Behavioral Economics and
Perverse Effects of the Welfare State
JEL Classifications: I3, D6, H3, D1
Keywords: behavioral economics, welfare state, poverty
Critics often argue that government poverty programs perversely make the poor worse off by
encouraging unemployment, out-of-wedlock births, and other "social pathologies."
microeconomic theory tells us that you cannot make an agent worse off by expanding his choice set.
The current paper argues that familiar findings in behavioral economics can be used to resolve this
Insofar as the standard rational actor model is wrong, additional choices can make agents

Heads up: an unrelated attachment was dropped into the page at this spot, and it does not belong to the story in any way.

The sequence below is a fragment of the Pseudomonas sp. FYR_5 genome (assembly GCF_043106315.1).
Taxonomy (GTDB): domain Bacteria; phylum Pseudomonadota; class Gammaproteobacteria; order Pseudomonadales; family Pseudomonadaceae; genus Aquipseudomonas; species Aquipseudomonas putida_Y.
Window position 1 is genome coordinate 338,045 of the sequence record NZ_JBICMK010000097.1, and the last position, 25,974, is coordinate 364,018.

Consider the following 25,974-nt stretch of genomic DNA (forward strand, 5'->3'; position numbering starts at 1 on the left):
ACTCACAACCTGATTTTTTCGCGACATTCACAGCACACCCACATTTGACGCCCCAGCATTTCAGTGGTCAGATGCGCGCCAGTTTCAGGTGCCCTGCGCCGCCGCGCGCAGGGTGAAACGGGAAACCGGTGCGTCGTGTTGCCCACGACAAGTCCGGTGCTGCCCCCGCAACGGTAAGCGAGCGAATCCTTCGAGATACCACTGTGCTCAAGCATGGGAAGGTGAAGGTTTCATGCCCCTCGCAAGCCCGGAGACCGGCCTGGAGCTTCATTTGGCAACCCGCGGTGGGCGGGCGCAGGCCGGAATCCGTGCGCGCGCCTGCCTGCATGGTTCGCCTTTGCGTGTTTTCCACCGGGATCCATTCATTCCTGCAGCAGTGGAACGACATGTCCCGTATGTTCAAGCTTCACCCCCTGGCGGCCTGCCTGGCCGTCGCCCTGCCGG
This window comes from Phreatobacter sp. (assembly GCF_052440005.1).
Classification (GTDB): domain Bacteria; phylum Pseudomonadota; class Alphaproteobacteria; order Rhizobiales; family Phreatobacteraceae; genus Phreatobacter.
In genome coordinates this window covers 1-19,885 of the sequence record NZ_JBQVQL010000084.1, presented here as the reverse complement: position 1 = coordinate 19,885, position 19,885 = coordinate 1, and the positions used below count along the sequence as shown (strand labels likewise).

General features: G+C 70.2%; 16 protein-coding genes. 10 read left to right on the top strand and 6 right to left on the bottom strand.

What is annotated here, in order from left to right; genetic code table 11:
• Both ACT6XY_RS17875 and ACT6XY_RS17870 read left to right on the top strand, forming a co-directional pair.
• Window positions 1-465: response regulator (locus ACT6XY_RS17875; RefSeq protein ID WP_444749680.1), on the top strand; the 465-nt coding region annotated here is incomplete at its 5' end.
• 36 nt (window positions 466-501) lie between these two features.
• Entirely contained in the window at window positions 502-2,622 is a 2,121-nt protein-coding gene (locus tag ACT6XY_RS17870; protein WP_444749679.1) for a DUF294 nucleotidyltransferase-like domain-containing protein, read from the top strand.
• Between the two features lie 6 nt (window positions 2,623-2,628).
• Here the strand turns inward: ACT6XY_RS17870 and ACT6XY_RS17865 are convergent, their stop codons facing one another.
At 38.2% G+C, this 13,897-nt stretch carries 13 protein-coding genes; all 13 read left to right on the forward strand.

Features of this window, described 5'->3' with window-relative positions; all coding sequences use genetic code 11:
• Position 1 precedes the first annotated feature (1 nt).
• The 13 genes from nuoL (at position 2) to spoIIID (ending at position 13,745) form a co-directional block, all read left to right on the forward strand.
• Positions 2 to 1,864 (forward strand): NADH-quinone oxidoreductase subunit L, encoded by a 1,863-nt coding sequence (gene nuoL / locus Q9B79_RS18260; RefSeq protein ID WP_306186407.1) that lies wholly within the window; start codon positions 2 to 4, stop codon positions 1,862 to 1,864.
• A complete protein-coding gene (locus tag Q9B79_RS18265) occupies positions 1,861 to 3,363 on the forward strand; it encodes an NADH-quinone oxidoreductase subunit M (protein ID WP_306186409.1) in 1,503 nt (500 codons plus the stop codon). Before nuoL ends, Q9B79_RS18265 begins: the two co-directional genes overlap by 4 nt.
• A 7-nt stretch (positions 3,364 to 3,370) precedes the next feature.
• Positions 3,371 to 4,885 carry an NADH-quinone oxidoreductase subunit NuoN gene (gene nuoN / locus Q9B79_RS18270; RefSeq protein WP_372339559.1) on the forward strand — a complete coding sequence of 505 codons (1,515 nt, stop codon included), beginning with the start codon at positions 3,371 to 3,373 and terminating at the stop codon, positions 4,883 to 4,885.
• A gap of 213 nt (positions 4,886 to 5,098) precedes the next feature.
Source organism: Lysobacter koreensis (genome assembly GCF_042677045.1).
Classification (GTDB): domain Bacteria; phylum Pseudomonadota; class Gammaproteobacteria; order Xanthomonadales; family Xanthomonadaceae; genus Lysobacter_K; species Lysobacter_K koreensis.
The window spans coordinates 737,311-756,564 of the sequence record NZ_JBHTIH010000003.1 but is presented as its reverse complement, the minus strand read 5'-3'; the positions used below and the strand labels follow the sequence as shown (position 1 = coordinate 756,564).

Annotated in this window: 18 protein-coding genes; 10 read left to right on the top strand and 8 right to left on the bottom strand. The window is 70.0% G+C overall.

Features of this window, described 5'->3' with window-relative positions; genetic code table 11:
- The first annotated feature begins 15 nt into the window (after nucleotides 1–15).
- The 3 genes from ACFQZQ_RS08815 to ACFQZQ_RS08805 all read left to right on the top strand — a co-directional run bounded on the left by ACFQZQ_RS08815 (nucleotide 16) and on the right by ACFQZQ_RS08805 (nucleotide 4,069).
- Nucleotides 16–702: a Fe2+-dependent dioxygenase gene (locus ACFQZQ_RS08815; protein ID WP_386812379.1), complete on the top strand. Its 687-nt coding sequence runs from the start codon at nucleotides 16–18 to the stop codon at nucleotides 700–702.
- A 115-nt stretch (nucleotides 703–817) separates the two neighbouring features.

More importantly, existing empirical evidence suggests that the poor deviate from the
rational actor model to an unusually large degree.
The paper then considers the policy implications of
our alternative perspective.
We would like to thank Tyler Cowen, Robin Hanson, Kevin McCabe, Dan Houser, Ron
Heiner, seminar participants at George Mason University, Beloit College, and New York
University, and an anonymous referee for discussion and comments.
The standard disclaimer
The most compelling explanation for the marked shift in the fortunes of the poor is that
Scott Beaulier, Assistant Professor, Department of Economics and Management, Beloit College, Beloit,
Bryan Caplan, Associate Professor, Department of Economics
and Center for Study of Public Choice, George Mason University, Fairfax, VA 22030.